In rats with secondary biliary cirrhosis 4 weeks after double ligatures and resection of the common bile duct, Dr. Thabut and colleagues1 revealed that a pretreatment of reconstituted high-density lipoprotein (rHDL) at a dose of 80 mg/kg increased the ability of circulating high-density lipoprotein (HDL) particles to bind to lipopolysaccharide (LPS) following intravenous administration of 0.17 mg/kg of LPS derived from Escherichia coli, and they demonstrated that at 4 hours after intravenous administration of LPS at a dose of 0.5 mg/kg, rHDL pretreatment attenuated increases in both plasma and hepatic tissue tumor necrosis factor α activities, reduced hepatic expression of inducible nitric oxide synthase, and significantly decreased the mortality due to endotoxemia. Furthermore, the authors added a new finding that rHDL could restore hepatic endothelial nitric oxide synthase activity, leading to improvements in intrahepatic microvascular and extrahepatic portal circulation in endotoxemic cirrhotic rats. The authors concluded that the administration of rHDL should be considered a useful strategy for the treatment of cirrhosis-associated complications such as endotoxemia and portal hypertension.
I would like to commend the authors for completing such an excellent but difficult study. I would like to address some questions. First, why did the authors administer a different dose of LPS (0.17 mg/kg) in the first study to evaluate the effects of rHDL on LPS neutralization? In the following studies, a dose of 0.5 mg/kg was repeatedly used. In the first experiment, mean baseline serum HDL levels in cirrhotic rats were 0.25 g/L, and the levels rose to 0.47 g/L after decapitation following the completion of the experiment in rats without rHDL treatment. It is well known that serum levels of HDL, which is a negative acute-phase protein, decrease with time during an inflammatory process. Second, I would like to know why serum HDL levels increased during the invasive experiment under anesthesia. We have previously reported the suppressive effects of apolipoprotein A-I, which is the core for LPS neutralization by HDL, on the release of tumor necrosis factor α in noncirrhotic rats.2 Apolipoprotein A-I was intraperitoneally injected 1 hour after 1 mg/kg of LPS challenge. Third, I would like to ask the authors why rHDL was administered before LPS challenge. The authors mention that a dose of rHDL was determined according to the previous findings after LPS exposure in mouse and rabbit models. The LPSs are a heterogeneous group of molecules with interspecies differences in the length and position of the acyl chains in the lipid A. It is suggested that the effective neutralization of LPS by human lipoproteins depends on the type of LPS. The inactivation of LPS derived from Neisseria meningitis by HDL was less efficient than that of E. coli–derived LPS, and the neutralization of E. coli–derived LPS in human mononuclear cells was dependent on the preincubation times of lipoprotein with LPS.3 I think that a study using different doses of HDL can validate the usefulness of rHDL treatment.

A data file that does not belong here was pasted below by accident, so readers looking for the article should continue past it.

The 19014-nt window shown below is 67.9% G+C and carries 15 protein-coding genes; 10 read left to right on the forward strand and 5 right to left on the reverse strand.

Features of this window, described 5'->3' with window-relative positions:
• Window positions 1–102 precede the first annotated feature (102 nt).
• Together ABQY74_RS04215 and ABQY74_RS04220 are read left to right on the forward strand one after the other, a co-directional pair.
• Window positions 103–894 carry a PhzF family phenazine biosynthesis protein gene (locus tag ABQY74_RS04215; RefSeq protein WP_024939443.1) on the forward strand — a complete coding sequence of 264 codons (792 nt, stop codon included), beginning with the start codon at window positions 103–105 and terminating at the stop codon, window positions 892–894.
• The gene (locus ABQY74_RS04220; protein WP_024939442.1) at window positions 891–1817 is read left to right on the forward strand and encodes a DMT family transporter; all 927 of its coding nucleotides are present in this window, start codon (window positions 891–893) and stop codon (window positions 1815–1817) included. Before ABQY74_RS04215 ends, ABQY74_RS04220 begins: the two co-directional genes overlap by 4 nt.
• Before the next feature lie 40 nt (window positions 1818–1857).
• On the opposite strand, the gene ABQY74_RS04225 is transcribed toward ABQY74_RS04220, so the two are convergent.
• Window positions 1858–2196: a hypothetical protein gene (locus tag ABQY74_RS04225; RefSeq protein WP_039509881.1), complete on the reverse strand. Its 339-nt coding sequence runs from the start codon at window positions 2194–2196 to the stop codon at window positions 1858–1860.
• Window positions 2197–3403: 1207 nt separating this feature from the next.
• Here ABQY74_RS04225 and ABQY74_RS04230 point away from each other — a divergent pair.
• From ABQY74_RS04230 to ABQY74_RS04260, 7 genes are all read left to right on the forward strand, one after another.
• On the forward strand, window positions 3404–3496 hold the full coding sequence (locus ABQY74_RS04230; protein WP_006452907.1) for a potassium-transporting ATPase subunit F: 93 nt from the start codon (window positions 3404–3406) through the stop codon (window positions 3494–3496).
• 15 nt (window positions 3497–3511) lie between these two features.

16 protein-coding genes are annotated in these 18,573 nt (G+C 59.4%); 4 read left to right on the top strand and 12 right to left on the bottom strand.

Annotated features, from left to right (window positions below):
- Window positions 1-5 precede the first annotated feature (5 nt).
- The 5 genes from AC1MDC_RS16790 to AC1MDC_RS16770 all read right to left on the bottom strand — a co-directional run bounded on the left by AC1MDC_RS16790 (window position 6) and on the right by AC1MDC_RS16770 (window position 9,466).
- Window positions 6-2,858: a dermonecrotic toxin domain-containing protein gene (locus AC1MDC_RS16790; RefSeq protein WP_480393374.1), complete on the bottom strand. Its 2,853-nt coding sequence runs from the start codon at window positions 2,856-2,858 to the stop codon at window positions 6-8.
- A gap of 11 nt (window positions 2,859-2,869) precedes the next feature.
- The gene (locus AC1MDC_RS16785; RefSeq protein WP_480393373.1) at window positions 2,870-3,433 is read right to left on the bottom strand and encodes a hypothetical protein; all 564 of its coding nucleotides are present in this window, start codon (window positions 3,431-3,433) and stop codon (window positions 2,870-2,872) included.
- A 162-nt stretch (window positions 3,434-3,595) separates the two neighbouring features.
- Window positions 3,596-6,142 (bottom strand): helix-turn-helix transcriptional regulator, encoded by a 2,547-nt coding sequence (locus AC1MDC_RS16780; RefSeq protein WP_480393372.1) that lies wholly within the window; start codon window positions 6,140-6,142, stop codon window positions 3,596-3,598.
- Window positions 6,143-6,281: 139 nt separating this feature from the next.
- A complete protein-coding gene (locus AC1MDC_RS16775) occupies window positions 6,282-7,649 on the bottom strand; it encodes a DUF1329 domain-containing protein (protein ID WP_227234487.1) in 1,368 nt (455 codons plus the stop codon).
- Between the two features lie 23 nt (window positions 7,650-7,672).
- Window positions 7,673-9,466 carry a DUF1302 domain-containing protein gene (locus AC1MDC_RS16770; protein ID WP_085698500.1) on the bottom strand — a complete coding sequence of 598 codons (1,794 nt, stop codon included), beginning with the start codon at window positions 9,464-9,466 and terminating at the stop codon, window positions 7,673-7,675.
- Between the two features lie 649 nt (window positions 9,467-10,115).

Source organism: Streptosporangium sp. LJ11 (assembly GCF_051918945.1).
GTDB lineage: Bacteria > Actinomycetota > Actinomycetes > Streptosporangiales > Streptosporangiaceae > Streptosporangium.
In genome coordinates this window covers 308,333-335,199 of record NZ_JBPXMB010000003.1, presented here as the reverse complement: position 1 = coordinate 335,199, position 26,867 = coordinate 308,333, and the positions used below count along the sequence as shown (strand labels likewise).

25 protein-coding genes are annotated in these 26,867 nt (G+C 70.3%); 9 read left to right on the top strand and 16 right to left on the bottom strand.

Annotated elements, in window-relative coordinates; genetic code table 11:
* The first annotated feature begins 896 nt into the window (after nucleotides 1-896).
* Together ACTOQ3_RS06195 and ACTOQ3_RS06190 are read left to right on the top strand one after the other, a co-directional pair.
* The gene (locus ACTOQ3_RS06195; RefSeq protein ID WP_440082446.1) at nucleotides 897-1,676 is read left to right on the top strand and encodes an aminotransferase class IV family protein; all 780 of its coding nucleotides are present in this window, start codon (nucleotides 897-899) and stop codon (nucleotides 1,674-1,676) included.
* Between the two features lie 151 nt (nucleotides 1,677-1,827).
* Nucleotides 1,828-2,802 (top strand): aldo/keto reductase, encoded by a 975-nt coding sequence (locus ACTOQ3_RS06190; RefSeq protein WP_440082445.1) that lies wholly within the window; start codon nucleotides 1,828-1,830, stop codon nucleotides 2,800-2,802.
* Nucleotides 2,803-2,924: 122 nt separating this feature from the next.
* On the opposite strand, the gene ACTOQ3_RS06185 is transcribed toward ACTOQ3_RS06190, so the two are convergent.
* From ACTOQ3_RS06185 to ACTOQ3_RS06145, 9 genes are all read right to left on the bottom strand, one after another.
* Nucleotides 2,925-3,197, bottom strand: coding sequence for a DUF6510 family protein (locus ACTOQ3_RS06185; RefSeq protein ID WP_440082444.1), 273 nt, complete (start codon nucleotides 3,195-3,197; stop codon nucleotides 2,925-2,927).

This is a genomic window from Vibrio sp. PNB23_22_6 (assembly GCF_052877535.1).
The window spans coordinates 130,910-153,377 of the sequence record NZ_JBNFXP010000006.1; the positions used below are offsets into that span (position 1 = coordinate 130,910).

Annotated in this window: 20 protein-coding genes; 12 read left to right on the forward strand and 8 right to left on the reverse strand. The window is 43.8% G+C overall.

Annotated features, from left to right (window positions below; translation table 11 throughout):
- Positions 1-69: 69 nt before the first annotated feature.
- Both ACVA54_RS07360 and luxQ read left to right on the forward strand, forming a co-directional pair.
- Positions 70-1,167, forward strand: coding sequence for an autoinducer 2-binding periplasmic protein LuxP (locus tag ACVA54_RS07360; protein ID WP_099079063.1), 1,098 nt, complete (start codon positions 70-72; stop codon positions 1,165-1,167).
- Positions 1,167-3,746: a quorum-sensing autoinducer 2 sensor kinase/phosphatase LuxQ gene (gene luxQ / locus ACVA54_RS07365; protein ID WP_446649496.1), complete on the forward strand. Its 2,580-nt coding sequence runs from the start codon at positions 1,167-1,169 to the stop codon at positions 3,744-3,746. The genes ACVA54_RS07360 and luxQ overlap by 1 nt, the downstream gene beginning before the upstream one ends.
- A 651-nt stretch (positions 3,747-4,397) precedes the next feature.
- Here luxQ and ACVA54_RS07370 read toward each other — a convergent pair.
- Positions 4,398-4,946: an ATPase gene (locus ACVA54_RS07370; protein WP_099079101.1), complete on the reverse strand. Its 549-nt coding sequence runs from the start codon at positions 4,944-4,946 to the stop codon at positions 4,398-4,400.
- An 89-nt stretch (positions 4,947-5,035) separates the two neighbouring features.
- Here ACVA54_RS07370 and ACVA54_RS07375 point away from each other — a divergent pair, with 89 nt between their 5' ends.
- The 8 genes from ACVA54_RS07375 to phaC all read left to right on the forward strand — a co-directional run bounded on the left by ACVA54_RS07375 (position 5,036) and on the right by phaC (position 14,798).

In primary biliary cirrhosis, most patients have high serum total cholesterol levels due to a reduction in biliary lipid secretion.4 In such patients, the safety of rHDL administration should be a concern because much higher elevations in serum total cholesterol resulting from rHDL supply may cause cardiovascular events. It is suggested that a total cholesterol level greater than 250 mg/dL may increase the risk for the development of cardiovascular events among patients with primary biliary cirrhosis.5